To discover what a customer needs, we must first let go of wanting to be right.
When Jack (name changed) first came to see me, I discovered that Jack was a district manager for a well-known franchise. As such, his duties were to ensure uniformity of products and services throughout his sales territory.
With this in mind, I asked Jack if he liked his work. Without missing a beat, he shared how he often got angry at the idiocy he perceived from several of the managers under him.
During our conversation, Jack said that if those managers did what they were told, all would be well in his world, and he would never have to get angry. Can you relate?
Definitely wanting to understand Jack better, I then asked questions about romantic relationships.
What I found out next was that he was still looking for “The One.” According to him, in all his break-ups, he believed he was right and they were wrong.
Can you imagine what it feels like to constantly think we are right?
Moving along, I then asked Jack how his constant desire to be right was serving him and his customer(s).
In that moment, he said that it kept landing him in trouble and that was why he was coming to see me.
As a matter of fact, many of his customers had filed complaints against him and upper management had warned him to deal with his issues.
Meanwhile, I asked Jack if he could let go if his constant desire to be right.
At first, he thought I was joking, but when he realized I was being serious, Jack claimed that he had over 20 years of experience in sales and that he knew better than anyone what his customer needed.
Needless to say, he also said the exact same thing about his romantic relationships.
Let me ask you…
Why do we want to be right at all costs?
I believe the answer is, because we think we know better.
If that is true, how was Jack’s wanting to be right ever going to help him build deep, meaningful relationships with his customers (and with a romantic partner too)?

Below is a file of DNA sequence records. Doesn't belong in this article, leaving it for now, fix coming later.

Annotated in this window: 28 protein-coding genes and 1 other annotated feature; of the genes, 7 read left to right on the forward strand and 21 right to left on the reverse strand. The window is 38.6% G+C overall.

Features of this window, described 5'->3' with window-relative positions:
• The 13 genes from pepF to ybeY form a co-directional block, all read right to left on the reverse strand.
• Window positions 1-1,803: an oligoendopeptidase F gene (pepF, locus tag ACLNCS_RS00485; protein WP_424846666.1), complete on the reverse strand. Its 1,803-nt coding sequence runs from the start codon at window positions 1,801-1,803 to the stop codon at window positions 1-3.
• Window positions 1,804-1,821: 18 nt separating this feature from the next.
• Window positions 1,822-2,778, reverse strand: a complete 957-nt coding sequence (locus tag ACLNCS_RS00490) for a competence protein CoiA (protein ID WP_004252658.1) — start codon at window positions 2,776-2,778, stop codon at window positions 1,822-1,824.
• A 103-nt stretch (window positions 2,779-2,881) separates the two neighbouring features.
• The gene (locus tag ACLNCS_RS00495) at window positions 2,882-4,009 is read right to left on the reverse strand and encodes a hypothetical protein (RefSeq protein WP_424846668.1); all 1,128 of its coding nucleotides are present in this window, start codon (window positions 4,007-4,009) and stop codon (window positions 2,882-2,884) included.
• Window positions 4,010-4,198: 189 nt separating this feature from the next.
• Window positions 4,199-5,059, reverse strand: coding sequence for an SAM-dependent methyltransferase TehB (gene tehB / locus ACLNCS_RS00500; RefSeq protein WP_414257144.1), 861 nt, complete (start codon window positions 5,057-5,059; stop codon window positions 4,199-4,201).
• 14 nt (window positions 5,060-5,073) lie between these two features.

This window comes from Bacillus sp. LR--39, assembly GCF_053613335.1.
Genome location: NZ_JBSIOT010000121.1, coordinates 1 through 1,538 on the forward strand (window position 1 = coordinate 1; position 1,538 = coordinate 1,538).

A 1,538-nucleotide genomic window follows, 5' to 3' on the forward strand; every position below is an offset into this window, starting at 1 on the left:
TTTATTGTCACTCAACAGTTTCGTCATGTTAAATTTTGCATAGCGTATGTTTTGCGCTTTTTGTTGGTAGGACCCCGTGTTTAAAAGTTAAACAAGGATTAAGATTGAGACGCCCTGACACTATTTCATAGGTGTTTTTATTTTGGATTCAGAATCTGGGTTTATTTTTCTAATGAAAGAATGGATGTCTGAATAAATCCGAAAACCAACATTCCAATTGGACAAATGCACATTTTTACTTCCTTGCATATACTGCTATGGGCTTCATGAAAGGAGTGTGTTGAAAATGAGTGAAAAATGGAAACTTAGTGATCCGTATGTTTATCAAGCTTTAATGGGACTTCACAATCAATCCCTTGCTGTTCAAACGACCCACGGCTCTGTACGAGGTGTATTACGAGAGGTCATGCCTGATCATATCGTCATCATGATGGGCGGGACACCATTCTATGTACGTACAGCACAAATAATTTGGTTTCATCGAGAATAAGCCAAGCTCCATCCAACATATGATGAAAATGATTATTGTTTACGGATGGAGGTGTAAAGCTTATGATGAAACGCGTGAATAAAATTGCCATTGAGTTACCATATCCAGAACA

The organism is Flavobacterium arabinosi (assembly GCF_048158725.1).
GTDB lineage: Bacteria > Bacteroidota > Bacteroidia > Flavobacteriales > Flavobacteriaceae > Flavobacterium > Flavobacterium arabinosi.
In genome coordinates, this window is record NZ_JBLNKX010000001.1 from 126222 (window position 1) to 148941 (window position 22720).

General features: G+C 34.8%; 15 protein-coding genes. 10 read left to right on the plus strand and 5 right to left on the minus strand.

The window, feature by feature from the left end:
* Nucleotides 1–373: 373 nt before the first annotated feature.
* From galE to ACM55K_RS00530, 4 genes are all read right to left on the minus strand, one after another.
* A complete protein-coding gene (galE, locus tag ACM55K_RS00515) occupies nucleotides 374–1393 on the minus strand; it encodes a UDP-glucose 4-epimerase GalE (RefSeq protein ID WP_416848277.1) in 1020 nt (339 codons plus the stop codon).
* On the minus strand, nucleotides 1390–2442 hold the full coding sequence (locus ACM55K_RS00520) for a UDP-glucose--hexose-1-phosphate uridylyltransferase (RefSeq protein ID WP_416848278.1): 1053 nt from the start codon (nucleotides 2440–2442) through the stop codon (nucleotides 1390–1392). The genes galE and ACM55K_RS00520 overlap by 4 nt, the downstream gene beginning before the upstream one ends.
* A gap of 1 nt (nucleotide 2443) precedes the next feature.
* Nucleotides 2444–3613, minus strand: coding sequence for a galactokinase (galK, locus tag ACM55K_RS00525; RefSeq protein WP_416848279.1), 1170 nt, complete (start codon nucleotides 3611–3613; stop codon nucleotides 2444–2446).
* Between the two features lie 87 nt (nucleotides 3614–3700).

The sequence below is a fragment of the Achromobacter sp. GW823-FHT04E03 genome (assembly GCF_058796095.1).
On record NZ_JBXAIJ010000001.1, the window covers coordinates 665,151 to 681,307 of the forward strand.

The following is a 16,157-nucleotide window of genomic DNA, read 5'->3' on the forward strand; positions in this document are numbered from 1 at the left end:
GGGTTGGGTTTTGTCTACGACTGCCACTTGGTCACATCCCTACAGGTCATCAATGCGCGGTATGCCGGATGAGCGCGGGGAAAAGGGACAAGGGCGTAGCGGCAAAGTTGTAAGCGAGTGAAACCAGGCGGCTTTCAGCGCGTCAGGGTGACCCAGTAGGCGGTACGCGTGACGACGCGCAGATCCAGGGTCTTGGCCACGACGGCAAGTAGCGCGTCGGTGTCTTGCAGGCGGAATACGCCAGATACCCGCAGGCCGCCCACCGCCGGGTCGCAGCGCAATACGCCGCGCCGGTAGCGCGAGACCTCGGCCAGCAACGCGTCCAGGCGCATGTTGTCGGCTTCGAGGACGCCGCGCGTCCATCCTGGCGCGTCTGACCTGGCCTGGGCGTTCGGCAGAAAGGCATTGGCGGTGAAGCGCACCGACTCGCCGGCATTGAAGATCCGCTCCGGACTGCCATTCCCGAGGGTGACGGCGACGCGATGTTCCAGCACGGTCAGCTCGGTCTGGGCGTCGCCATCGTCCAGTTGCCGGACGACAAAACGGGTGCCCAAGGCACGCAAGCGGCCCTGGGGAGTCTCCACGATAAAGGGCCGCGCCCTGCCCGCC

Clearly, wanting to be right is bad news for everyone.
Here are four (4) rock solid tips to assist you in letting go of wanting to be right (and discovering at the same time what your customer needs):
Come from a place of genuine inquiry. Ask questions that make your customer feel seen and understood as a person. An example of such a question is, “What is the need you are looking to fulfill with what you want right now?” Listen attentively to the answer.
Validate what your customer is sharing with you. Create a safe place where they openly share their needs with you. If your customer is reluctant to talk, open up first, and share the need you fulfilled with what they are looking to experience for themselves with your products and services. If you haven’t experienced what you sell, you might want to change that right now.
Humbly keep asking questions. I believe the two costliest words in business are: I know. Instead of saying “I know,” preferably ask the customer ‘What does this mean to you?’ This kind of open question will keep your customer talking, thereby giving you a golden opportunity to discover what is they need and provide it.
Hire an EQ coach/mentor. Though many of us say we know what we want and what to do to get it, we become a lot more conscious of our words and actions when another person holds us accountable. No one does it alone.
Now, imagine somebody has just read these tips…
What do you believe will be their greatest challenge?
Before Jack came to see me, he thought his customer was always the problem, not him. But through working with me, Jack learned how to approach every relationship from a place of compassion. As a result, his work and romantic situations improved drastically.
My name is Anne Beaulieu and I am an Emotional Intelligence coach who assists her clients in developing deep, meaningful relationships in business and at home. You can reach me at https://walkinginside.com/contact-us/
Your Emotional Intelligence Coach,
P.S. To know more about sales and leadership, visit https://fullmontyleadership.com